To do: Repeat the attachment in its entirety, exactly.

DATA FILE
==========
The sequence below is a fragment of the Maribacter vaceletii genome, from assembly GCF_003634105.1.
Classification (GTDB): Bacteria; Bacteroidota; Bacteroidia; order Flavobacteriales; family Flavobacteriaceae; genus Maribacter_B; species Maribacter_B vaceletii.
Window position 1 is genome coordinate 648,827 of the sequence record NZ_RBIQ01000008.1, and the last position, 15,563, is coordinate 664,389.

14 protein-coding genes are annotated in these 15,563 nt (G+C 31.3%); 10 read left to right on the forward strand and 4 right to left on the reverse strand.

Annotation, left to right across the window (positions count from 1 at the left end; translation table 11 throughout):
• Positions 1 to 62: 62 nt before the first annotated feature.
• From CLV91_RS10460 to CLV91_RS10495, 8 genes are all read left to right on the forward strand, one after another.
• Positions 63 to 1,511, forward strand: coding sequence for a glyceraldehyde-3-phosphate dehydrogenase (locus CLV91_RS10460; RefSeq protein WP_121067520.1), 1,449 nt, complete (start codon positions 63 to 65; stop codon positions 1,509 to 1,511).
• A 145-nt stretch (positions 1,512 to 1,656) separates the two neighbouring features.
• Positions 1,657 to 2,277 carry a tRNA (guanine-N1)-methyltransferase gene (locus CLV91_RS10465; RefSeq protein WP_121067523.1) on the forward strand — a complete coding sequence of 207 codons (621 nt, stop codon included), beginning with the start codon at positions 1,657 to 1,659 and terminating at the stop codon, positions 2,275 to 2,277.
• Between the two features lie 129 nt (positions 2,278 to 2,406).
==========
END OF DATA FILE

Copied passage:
The sequence below is a fragment of the Maribacter vaceletii genome, from assembly GCF_003634105.1.
Classification (GTDB): Bacteria; Bacteroidota; Bacteroidia; order Flavobacteriales; family Flavobacteriaceae; genus Maribacter_B; species Maribacter_B vaceletii.
Window position 1 is genome coordinate 648,827 of the sequence record NZ_RBIQ01000008.1, and the last position, 15,563, is coordinate 664,389.

14 protein-coding genes are annotated in these 15,563 nt (G+C 31.3%); 10 read left to right on the forward strand and 4 right to left on the reverse strand.

Annotation, left to right across the window (positions count from 1 at the left end; translation table 11 throughout):
• Positions 1 to 62: 62 nt before the first annotated feature.
• From CLV91_RS10460 to CLV91_RS10495, 8 genes are all read left to right on the forward strand, one after another.
• Positions 63 to 1,511, forward strand: coding sequence for a glyceraldehyde-3-phosphate dehydrogenase (locus CLV91_RS10460; RefSeq protein WP_121067520.1), 1,449 nt, complete (start codon positions 63 to 65; stop codon positions 1,509 to 1,511).
• A 145-nt stretch (positions 1,512 to 1,656) separates the two neighbouring features.
• Positions 1,657 to 2,277 carry a tRNA (guanine-N1)-methyltransferase gene (locus CLV91_RS10465; RefSeq protein WP_121067523.1) on the forward strand — a complete coding sequence of 207 codons (621 nt, stop codon included), beginning with the start codon at positions 1,657 to 1,659 and terminating at the stop codon, positions 2,275 to 2,277.
• Between the two features lie 129 nt (positions 2,278 to 2,406).